Navarro eventually did do something positive for the franchise — he was part of a deal that brought José Valentín and Cal Eldred to the Sox in January 2000.



The Good, the Bad, and the Ugly: Part III, the Ugly

Hope springs eternal: Grandal’s signing hopefully signals the start of something good. (@WhiteSox)

Thankfully, I won’t have to rant too much in the third installment of this series, now that the White Sox have added a GREAT, not good, but GREAT, player in Yasmani Grandal. Hopefully, that is a sign of a turning of the tides for an organization that has struggled to find any semblance of success over the last decade.

Now before I give the front office and ownership too much credit, they still have to show success on the field in 2020. And they’ve also displayed some bad behavior towards their fans, which I believe warrants an apology. Let’s dig into the latter point.

On Aug. 8, 2019, Rick Hahn joined Chuck Garfien on the White Sox Talk Podcast at Reggie’s, in a sort of town hall-type of affair. What happened at this podcast was unacceptable. Hahn intimated, and I’m paraphrasing here, that a certain negative segment of Sox fans were rooting for the rebuild to fail, because they thought he was doing a poor job as GM and wanted to be right.

Now, it just so happens that this rant by Hahn set in motion a series of events that got me writing about the White Sox for South Side Hit Pen, which is awesome, but I digress. The problem is, Hahn was completely tone deaf in saying this, because it just isn’t true. I’ve been critical of Hahn, the front office, and ownership, because they haven’t done a good job for the last decade, at minimum, of putting together good baseball teams. I speak for most critical fans, in that we desperately want the White Sox to be a premier organization. The fact is, Hahn has yet to show that he is capable of running a winning team. Since taking over as GM, Hahn’s White Sox have gone 491-642. The Sox were trying to compete from 2013-16, and their record in that time was 290-358.

So while we can split hairs about who’s fault it is that the Sox have failed during his tenure as GM, the fact is, we as Sox fans haven’t had much to root for, or be positive about. Rick, I don’t think you’re a bad guy, and I hope you can turn this thing around. I want nothing more than for the Sox to succeed. I’m rooting for you. But going after Sox fans last August was a bad look. My advice is to put your head down and keep working towards making this team a giant in the American League for the better part of the next decade. If you accomplish that, not only will the negativity disappear, but you will be treated as a god in this town. Prove us wrong, but do it with grace. There aren’t that many of us, so don’t drive us away.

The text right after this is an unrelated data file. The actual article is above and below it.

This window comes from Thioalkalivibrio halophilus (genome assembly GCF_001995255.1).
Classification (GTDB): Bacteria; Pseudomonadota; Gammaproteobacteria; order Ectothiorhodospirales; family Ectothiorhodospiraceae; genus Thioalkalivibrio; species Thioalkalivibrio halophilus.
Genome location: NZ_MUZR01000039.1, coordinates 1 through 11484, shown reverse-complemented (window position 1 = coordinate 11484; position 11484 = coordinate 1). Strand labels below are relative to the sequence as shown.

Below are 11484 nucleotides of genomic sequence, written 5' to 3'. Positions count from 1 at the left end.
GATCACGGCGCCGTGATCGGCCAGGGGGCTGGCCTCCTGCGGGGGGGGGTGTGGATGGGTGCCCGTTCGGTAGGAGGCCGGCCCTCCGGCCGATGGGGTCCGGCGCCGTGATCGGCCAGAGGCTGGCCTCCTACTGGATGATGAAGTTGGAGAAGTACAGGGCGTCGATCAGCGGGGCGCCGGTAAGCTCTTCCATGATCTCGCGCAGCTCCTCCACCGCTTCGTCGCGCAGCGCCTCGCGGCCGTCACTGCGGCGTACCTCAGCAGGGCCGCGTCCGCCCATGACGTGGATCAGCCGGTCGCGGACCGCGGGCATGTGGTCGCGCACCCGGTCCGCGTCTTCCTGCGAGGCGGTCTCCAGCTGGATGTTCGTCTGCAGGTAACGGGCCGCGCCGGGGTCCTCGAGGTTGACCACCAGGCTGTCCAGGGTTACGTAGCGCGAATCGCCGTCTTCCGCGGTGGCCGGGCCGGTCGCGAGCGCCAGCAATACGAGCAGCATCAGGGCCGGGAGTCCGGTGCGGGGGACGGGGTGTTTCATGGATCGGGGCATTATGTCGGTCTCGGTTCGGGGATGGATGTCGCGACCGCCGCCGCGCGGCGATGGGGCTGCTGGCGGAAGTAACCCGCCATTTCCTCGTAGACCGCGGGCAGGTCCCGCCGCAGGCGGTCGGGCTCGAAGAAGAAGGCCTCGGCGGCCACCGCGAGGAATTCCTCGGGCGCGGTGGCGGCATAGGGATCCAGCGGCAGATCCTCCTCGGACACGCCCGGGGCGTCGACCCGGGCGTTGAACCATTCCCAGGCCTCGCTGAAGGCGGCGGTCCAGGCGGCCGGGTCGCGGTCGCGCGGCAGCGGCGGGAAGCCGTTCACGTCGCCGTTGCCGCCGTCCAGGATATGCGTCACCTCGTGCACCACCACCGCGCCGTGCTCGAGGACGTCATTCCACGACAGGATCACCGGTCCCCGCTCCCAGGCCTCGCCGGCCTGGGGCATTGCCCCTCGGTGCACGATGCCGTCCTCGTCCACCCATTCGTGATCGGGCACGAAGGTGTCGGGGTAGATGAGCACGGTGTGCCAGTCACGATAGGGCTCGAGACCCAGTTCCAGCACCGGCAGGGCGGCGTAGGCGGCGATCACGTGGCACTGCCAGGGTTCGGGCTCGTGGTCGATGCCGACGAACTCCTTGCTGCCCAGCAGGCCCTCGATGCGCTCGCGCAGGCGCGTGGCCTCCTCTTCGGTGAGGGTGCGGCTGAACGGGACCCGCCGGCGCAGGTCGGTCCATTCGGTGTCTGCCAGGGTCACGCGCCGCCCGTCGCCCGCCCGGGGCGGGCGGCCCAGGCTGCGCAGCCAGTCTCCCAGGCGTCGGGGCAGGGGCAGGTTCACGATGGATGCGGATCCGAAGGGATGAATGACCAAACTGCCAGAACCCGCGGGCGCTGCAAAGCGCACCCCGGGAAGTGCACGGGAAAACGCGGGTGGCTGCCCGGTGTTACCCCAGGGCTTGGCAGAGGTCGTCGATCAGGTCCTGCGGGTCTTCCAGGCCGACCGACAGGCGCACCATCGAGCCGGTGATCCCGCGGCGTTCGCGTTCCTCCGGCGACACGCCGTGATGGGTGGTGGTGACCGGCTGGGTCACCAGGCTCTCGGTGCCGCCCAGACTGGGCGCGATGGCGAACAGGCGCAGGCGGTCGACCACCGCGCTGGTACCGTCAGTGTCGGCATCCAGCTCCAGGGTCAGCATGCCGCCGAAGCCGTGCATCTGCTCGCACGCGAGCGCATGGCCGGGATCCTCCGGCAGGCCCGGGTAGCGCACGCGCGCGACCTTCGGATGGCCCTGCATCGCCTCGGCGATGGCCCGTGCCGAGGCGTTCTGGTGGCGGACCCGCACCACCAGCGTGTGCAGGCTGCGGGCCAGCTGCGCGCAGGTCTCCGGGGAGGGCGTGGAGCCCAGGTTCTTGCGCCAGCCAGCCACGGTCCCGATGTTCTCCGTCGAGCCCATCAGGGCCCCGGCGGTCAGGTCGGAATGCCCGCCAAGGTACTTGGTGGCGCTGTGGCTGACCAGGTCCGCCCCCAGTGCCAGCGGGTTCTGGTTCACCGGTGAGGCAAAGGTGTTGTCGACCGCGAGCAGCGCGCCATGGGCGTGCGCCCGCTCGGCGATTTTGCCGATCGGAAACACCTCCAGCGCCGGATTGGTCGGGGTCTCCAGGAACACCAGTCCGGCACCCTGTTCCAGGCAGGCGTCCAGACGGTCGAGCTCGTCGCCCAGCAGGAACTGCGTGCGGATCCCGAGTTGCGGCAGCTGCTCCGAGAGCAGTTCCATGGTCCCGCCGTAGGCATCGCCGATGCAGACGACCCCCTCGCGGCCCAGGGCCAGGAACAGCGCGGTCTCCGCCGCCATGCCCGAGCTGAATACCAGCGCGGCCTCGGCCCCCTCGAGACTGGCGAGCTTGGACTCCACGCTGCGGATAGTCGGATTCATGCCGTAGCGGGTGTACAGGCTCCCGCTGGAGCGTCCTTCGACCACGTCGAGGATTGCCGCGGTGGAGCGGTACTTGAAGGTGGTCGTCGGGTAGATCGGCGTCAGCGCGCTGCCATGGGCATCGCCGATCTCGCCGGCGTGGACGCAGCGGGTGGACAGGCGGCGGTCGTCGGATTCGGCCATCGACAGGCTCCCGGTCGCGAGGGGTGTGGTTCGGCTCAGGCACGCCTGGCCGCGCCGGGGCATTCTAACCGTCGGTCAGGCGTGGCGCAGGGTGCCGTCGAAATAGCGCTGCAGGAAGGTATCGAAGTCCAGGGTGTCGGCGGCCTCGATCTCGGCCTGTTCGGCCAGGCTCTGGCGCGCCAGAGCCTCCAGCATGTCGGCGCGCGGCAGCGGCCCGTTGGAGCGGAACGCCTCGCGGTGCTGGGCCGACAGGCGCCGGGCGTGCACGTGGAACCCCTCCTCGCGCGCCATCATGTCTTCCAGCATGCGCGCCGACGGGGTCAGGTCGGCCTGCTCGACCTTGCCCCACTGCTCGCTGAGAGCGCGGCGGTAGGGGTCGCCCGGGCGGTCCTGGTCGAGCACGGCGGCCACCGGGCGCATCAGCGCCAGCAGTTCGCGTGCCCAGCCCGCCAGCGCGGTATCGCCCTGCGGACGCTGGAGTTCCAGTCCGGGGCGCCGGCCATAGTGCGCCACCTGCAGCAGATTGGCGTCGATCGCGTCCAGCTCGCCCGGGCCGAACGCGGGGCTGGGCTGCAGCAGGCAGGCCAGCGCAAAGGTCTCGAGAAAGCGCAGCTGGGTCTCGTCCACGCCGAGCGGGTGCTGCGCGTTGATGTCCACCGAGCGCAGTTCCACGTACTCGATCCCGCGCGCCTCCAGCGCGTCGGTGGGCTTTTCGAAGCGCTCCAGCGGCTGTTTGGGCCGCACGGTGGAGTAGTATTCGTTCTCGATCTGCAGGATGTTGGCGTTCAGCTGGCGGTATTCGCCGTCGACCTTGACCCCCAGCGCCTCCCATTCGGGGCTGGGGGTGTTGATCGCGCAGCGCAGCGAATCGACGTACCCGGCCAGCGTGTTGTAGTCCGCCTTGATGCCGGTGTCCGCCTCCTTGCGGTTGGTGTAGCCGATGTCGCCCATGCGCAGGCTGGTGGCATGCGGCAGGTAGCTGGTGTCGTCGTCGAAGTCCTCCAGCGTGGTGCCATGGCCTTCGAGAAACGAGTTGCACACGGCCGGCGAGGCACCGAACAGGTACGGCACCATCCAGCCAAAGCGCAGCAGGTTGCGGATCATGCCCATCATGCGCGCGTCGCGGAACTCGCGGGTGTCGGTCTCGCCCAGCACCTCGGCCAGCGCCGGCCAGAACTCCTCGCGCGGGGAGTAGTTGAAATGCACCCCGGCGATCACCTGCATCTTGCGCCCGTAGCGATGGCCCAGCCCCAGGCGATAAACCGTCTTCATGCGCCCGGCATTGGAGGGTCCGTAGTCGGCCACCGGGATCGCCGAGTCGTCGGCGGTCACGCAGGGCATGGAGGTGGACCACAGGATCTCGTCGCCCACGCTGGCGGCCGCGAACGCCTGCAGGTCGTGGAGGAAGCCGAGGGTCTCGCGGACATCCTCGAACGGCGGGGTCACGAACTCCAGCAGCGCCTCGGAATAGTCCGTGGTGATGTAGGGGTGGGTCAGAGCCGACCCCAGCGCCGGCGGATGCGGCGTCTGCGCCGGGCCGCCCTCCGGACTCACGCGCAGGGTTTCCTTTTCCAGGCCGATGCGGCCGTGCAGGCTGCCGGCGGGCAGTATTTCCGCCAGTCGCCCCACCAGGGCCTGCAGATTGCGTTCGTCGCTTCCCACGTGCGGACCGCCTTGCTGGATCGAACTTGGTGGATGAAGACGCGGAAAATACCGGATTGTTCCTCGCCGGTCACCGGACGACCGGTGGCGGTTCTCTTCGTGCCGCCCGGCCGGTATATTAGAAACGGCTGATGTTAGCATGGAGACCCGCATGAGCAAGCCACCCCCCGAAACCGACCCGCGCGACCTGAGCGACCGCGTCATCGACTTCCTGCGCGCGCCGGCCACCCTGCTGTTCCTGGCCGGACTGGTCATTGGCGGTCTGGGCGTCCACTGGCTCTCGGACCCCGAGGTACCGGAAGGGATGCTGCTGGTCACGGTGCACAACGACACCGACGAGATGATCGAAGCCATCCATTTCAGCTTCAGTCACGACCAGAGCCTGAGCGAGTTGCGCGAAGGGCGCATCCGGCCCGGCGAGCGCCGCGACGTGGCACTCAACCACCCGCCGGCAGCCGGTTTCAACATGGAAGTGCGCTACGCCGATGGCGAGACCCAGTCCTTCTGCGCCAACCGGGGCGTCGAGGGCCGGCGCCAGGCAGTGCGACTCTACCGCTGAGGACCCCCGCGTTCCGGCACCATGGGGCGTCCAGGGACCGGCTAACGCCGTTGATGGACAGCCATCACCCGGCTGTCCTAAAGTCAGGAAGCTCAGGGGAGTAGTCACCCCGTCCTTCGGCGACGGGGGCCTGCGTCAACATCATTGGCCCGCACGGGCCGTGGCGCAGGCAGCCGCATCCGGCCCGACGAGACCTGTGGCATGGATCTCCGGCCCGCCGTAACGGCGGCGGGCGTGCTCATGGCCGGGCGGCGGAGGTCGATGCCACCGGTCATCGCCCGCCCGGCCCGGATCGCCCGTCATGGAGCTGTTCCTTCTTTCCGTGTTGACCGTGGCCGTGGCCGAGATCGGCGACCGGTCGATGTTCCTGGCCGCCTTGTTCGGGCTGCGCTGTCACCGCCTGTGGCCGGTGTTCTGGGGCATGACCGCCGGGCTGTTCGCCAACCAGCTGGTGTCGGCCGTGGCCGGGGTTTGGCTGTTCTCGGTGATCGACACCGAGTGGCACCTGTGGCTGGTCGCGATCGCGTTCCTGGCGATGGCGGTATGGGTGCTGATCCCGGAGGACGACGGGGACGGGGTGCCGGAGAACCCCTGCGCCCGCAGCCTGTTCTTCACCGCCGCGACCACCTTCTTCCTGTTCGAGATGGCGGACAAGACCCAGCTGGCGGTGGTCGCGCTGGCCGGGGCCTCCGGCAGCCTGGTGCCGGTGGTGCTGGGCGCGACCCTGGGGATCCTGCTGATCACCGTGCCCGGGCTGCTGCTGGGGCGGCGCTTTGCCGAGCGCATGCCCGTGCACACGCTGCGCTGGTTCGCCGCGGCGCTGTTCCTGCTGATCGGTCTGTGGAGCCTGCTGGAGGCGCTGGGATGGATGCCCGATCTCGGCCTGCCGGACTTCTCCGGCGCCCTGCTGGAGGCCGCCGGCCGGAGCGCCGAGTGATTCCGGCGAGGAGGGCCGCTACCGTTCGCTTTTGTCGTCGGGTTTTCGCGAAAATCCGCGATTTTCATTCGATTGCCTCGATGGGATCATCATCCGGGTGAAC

The other ugly off-field thing that happened in 2019 was the Jerry Reinsdorf finish-in-second-place saga. News came out in early October, when David Samson went on the Mystery Crate podcast, that Reinsdorf offered some advice to David that his Marlins teams should aim to finish in second place every year. That way “there’s always a carrot left, there’s always one more step to take.” (For more specific details, check out the story that SSHP’s own Brett Ballantini wrote about Jerry’s ownership adventures.)

My take on this issue is more metaphorical than literal. Instead of looking at every time his White Sox teams have finished in second place, I look for other ways they came up empty. What are the other ways Jerry has indicated that having a winning team just isn’t that important to him?

1994 Despite having an elite team in 1994 that had a real chance at a World Series, Jerry was more concerned with rising player salaries, and led the fight against the player’s union, causing a strike that effectively ended that season. This really drove away fans of the team, doing damage to the fan base that may still exist today.

Alex Rodriguez The Sox started to get competitive at the beginning of the 21st Century, and a certain great player named Alex Rodriguez was available. Of course the White Sox were interested, as ARod was a surefire Hall-of-Famer. This period was the first time that I heard the Sox use the term “seat at the table,” which is Latin for “we want people to think we’re in on signing this guy, but we definitely won’t do what it takes to get it done.” How’s that carrot tasting so far? That is the crux of this line of thinking: It’s not just where the team finishes in the standings, it’s about making the fans believe that you really care about winning, but in reality the bottom line wins out.

2010s In the 2010s, the Sox kept “going for it,” but didn’t want to dish out the cash and commitment to land the elite players in free agency. The 2014 and 2015 seasons come to mind, when the Sox really felt like they were just a few pieces from contending. David Price, Yoenis Cespedes, Zach Greinke and Max Scherzer all were available. But the Sox shopped the midrange, secnd tier, and ended up with Melky Cabrera, David Robertson, Adam LaRoche, a trade for Jeff Samardzija, Jimmy Rollins … in other words, the standard fare. Some of these guys were OK for the Sox … but some were downright brutal. One, LaRoche, basically caused a team mutiny. Let’s say the Sox had decided to really go for it, signing Max Scherzer for seven years, $210 million. All of a sudden, the Sox aren’t so desperate to trade for a broken-down, past-his-prime James Shields, and we’re all talking about where the Fernando Tatís Jr. statue will go up once he retires.